Back in middle school, teachers would often ask us kids what we want to be when we grow up. Most wanted to be firefighters, doctors, or nurses. I, however, wanted to be a hockey player.
My desire to be a professional hockey player came from attending New Jersey Devils games with my dad and NHL legend Bill Guerin, who is now a close family friend. Occasionally, Bill would throw a game puck over the glass for me to catch. You should have seen the smile on my face. But it is not only because of Bill and the Devils that hockey became my everything.
When I was five years old, I watched Michigan win the national championship on ESPN. Ever since, my dream was to also play for the University of Michigan one day. Granted, it was really Michigan’s helmets that fascinated me at that age but who cares, right? For me, that was all it took. From that day on, all I ever wanted to be was a Michigan Wolverine.
Fast forward to today, I can say that I lived up to my childhood aspirations. Not only did I compete for Michigan, I also signed an NHL contract with the St. Louis Blues and played for the Chicago Wolves, the Missouri Mavericks, and the Tulsa Oilers. Now that I’m retired, I want to reflect on my hockey career and hopefully educate, inspire, or delight some of the readers along the way.
So, in the first part of this series, I want to talk about my early hockey days and my intricate journey to Michigan and beyond.
Whatever It Took
Ever since I watched Michigan on TV, hockey consumed my life. To the chagrin of my mother, I dedicated everything to the sport. She was feeling like I was missing out on my childhood. As a teenage boy, I skipped birthday parties and social gatherings, woke up at 4 am to take lessons before school, and shot pucks after school. Everything I could possibly do to advance my hockey game, I did. Hockey was my job and nothing could keep me away from the sport. In school, people started calling me “Justin, the hockey player”. It had a special ring to it. And I loved it!
Hockey Is A Different Sport
But pursuing a hockey career is very challenging for a variety of reasons. The hockey trajectory, for example, is very unique compared to other sports. There are numerous different avenues that all impact your future path differently. As you can imagine, having many options creates a lot of confusion and perplexity. Some avenues, for example, could jeopardize your college eligibility and you have no idea until it’s already too late. Therefore, it is fundamental to educate yourself and know what you are getting into.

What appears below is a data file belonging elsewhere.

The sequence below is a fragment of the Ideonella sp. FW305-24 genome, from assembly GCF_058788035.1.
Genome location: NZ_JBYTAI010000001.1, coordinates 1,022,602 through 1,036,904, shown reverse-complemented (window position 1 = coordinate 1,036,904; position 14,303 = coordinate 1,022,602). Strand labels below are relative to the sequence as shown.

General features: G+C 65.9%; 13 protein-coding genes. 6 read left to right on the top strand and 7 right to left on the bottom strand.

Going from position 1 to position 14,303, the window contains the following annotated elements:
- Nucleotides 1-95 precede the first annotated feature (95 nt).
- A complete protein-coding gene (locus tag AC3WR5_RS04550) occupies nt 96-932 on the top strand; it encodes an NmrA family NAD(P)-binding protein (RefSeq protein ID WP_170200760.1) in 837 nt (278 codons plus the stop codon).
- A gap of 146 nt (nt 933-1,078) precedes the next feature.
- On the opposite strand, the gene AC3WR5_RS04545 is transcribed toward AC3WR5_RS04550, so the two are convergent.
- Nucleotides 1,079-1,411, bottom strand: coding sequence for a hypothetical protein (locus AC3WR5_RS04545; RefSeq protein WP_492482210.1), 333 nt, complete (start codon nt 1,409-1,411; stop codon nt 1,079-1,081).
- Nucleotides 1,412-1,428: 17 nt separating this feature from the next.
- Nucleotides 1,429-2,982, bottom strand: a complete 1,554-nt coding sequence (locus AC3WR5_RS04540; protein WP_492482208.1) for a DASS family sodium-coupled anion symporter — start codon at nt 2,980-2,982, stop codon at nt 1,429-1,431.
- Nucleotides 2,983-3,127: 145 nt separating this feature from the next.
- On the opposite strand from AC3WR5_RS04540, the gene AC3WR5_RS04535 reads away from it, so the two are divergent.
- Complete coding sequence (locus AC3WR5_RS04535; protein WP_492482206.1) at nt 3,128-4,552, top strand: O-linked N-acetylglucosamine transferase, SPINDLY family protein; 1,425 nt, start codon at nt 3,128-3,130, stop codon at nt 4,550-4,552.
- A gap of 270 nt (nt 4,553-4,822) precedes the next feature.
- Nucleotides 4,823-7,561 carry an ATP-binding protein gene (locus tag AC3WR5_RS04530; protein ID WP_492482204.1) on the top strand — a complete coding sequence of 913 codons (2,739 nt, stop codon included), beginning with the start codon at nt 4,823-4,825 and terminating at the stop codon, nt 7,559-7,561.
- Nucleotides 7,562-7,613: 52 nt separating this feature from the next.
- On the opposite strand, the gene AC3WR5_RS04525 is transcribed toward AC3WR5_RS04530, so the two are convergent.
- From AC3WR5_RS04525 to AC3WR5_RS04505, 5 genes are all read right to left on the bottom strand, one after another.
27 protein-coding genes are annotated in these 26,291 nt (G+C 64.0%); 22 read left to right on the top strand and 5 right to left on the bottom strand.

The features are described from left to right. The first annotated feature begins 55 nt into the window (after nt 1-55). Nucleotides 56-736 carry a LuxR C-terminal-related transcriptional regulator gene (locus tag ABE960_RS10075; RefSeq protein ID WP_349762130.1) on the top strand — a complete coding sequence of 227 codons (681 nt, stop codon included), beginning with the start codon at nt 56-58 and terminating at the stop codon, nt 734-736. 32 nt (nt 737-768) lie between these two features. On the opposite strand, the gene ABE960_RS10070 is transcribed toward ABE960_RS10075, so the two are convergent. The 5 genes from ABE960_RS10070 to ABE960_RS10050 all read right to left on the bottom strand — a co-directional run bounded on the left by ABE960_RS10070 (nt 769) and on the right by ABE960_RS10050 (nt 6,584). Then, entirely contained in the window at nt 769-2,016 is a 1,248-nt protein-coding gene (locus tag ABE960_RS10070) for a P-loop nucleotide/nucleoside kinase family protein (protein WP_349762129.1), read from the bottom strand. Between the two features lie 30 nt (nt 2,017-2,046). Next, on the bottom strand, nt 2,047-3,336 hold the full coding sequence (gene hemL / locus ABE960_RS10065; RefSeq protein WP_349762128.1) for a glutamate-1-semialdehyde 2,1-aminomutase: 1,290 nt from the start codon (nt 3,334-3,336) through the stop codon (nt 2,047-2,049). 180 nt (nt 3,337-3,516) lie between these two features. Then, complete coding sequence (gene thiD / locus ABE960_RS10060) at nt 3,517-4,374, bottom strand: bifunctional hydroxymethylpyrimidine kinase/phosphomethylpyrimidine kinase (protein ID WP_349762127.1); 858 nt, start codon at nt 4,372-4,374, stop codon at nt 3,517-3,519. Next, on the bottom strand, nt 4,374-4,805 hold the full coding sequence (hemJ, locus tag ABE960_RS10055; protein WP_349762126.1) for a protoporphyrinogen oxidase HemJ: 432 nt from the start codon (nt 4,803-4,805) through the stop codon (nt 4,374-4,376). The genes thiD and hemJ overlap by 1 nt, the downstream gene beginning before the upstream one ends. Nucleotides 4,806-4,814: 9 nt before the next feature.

Luckily, there are agents (that often call themselves advisors) that mainly start to work with you around your freshman and sophomore year in high school. I remember trying out for the New Jersey district team when an agent approached me. After he saw me play, he came up to me and my dad, invited us to dinner, and told us about his connections to Michigan, New Hampshire, and other prestigious hockey programs. Remember, at this time, all I ever wanted was to play for the University of Michigan. So, I was hooked right away.
OHL or USHL?
A few weeks later, I was drafted by the Peterborough Petes. The Petes are part of the OHL which is the major junior league in Canada. In order to not lose your collegiate eligibility, you could only join their tryout camp for two days. Which is exactly what I did. Apparently, I made a good enough impression that their coach offered me to play for the team. Right along guaranteed first-round NHL picks. For someone that aspired to pursue a professional hockey career, this was a very intriguing argument.